CHANCE Looks at Black History Month,
Slot Machines, Crowd Funding

Amanda Plunkett, CHANCE Executive Editor

 

This month, we celebrate Black History Month, and this issue of CHANCE includes a couple articles in honor of the celebrated month in addition to articles on other topics and a special interview.

Rob Kass and CHANCE advisory editor Sam Behseta interview Emery Brown, professor of medical engineering and computational neuroscience at Massachusetts Institute of Technology, professor of anesthesia at Harvard Medical School, and anesthesiologist at Massachusetts General Hospital. Brown is a renowned anesthesiologist statistician recognized for developing signal processing algorithms for neuroscience data analysis and defining the neurophysiology mechanisms of general anesthesia. He was recently awarded the Swartz Prize for Theoretical and Computational Neuroscience. Kass and Behseta talk with Brown about his extraordinary career and the path he took to get there.

James Dickens details a diversity and inclusion initiative through a data science education partnership between American University and DC Public Schools. He provides insight into the successes, challenges, and future directions of the program, which could serve as a model for outreach programs at other universities.

The recent rise in internet-based crowdfunding poses interesting questions about successful fundraising strategies, as well as a wealth of data to analyze. Projects raising funds through these campaigns seek donors, attaining differing outcomes through a potpourri of project designs. In “Dynamics of Reward-Based Crowd-Funding: Kickstarter Rock Music Projects,” Moinak Bhaduri, Joe Dery, Dominique Haughton, Tao Li, Piaomu Liu, and Wenxiu (Vince) Nan analyze rock music projects on the popular crowdfunding website Kickstarter.com.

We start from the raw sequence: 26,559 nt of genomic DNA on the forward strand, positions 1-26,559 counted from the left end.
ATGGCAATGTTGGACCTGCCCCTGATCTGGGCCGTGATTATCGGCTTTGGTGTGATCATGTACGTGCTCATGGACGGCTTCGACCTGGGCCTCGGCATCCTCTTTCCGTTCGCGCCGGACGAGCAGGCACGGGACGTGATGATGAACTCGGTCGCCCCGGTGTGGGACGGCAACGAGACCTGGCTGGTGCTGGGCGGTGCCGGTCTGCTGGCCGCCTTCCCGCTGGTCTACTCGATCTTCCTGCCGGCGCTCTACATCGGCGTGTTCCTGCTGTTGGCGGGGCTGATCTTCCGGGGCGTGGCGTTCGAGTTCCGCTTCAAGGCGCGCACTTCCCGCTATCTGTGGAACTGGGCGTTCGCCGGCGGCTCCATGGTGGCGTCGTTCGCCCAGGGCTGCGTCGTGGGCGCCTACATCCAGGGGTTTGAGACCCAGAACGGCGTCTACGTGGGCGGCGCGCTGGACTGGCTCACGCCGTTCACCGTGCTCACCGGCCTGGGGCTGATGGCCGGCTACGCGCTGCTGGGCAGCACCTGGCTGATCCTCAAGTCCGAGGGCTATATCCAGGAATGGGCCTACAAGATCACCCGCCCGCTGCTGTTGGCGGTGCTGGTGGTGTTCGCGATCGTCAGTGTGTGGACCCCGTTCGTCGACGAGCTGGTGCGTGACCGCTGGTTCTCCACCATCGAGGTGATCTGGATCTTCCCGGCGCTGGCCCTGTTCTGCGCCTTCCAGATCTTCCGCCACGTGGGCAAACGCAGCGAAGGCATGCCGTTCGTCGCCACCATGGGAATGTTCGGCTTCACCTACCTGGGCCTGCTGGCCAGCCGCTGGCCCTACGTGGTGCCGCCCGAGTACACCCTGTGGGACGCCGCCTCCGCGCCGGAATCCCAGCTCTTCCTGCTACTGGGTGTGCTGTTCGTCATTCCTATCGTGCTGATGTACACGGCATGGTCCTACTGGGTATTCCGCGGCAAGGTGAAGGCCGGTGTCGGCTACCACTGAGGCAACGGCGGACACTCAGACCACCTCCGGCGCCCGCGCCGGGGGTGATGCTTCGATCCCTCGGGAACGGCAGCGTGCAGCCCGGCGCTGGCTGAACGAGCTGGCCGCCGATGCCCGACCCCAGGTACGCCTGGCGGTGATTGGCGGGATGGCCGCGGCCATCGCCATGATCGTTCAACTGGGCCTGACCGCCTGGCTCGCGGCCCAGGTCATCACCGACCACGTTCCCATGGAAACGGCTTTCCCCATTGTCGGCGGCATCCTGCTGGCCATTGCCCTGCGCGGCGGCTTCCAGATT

Ernie Walker derives the probabilities of winning various slot machine jackpots in “Monty Python and the Probability of Winning the Holy Grail.” Find out if these slot machines are worth playing and whether Walker won the jackpot in a recent visit to the casino.

In “Early Statistical Findings and Authorship Misattribution: An Unsystematic Review of the Literature,” Nigel Smeeton highlights the challenges of correctly attributing original statistics research. He presents examples of work incorrectly attributed to the wrong author and calls for further investigation and documentation via an accessible misattribution database.

Does driving to and from familiar destinations without full attention, or colloquially “on auto-pilot,” put drivers at risk for traffic accidents? Or, are accidents more likely to happen on unfamiliar roads? Johnathon Ehsani and Brian Tefft investigate these questions in “Crash Risk and Roadway Familiarity.”

In “Odds of Justice,” Mary Gray discusses programs to engage underrepresented groups in the statistics field. She also tackles racial discrimination and how statisticians may be able to offer solutions.

In “Book Reviews,” John Wiorkowski reviews the fictional book, Data Games. Christian Robert reviews three additional books: Understanding Elections Through Statistics: Polling, Prediction, and Testing; Principles of Uncertainty (Second Edition); and Statistics and Analysis of Scientific Data (Second Edition).

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